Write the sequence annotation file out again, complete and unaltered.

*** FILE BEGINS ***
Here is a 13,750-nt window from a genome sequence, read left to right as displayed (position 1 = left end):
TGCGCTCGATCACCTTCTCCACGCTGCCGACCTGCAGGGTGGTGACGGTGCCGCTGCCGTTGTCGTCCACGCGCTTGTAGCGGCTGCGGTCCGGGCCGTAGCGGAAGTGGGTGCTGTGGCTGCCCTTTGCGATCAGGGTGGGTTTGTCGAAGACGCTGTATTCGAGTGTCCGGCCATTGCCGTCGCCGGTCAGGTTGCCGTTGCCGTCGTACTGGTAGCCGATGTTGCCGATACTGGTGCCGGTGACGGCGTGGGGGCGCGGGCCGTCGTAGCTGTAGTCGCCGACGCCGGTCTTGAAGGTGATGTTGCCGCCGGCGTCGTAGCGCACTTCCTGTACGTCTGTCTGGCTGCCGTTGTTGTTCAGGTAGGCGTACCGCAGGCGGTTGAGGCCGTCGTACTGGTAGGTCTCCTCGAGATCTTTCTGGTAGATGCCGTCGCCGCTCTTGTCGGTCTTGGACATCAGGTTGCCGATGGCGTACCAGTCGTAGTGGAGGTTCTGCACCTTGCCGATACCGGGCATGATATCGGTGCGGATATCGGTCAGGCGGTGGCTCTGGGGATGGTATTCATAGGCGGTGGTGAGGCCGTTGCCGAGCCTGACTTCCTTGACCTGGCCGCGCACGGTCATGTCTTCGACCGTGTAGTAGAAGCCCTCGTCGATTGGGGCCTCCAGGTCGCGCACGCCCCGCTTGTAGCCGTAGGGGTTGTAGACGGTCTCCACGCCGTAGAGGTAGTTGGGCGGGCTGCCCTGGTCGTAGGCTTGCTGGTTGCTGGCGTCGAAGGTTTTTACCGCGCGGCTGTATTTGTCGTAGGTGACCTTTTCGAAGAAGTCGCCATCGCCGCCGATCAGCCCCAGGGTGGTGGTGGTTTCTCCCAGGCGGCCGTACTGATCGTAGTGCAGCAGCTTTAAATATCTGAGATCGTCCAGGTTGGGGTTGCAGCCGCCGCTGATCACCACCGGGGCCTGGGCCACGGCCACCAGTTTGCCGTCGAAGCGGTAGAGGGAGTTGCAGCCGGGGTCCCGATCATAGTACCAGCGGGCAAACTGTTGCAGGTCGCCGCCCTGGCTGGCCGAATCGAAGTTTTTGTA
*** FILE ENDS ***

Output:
Here is a 13,750-nt window from a genome sequence, read left to right as displayed (position 1 = left end):
TGCGCTCGATCACCTTCTCCACGCTGCCGACCTGCAGGGTGGTGACGGTGCCGCTGCCGTTGTCGTCCACGCGCTTGTAGCGGCTGCGGTCCGGGCCGTAGCGGAAGTGGGTGCTGTGGCTGCCCTTTGCGATCAGGGTGGGTTTGTCGAAGACGCTGTATTCGAGTGTCCGGCCATTGCCGTCGCCGGTCAGGTTGCCGTTGCCGTCGTACTGGTAGCCGATGTTGCCGATACTGGTGCCGGTGACGGCGTGGGGGCGCGGGCCGTCGTAGCTGTAGTCGCCGACGCCGGTCTTGAAGGTGATGTTGCCGCCGGCGTCGTAGCGCACTTCCTGTACGTCTGTCTGGCTGCCGTTGTTGTTCAGGTAGGCGTACCGCAGGCGGTTGAGGCCGTCGTACTGGTAGGTCTCCTCGAGATCTTTCTGGTAGATGCCGTCGCCGCTCTTGTCGGTCTTGGACATCAGGTTGCCGATGGCGTACCAGTCGTAGTGGAGGTTCTGCACCTTGCCGATACCGGGCATGATATCGGTGCGGATATCGGTCAGGCGGTGGCTCTGGGGATGGTATTCATAGGCGGTGGTGAGGCCGTTGCCGAGCCTGACTTCCTTGACCTGGCCGCGCACGGTCATGTCTTCGACCGTGTAGTAGAAGCCCTCGTCGATTGGGGCCTCCAGGTCGCGCACGCCCCGCTTGTAGCCGTAGGGGTTGTAGACGGTCTCCACGCCGTAGAGGTAGTTGGGCGGGCTGCCCTGGTCGTAGGCTTGCTGGTTGCTGGCGTCGAAGGTTTTTACCGCGCGGCTGTATTTGTCGTAGGTGACCTTTTCGAAGAAGTCGCCATCGCCGCCGATCAGCCCCAGGGTGGTGGTGGTTTCTCCCAGGCGGCCGTACTGATCGTAGTGCAGCAGCTTTAAATATCTGAGATCGTCCAGGTTGGGGTTGCAGCCGCCGCTGATCACCACCGGGGCCTGGGCCACGGCCACCAGTTTGCCGTCGAAGCGGTAGAGGGAGTTGCAGCCGGGGTCCCGATCATAGTACCAGCGGGCAAACTGTTGCAGGTCGCCGCCCTGGCTGGCCGAATCGAAGTTTTTGTA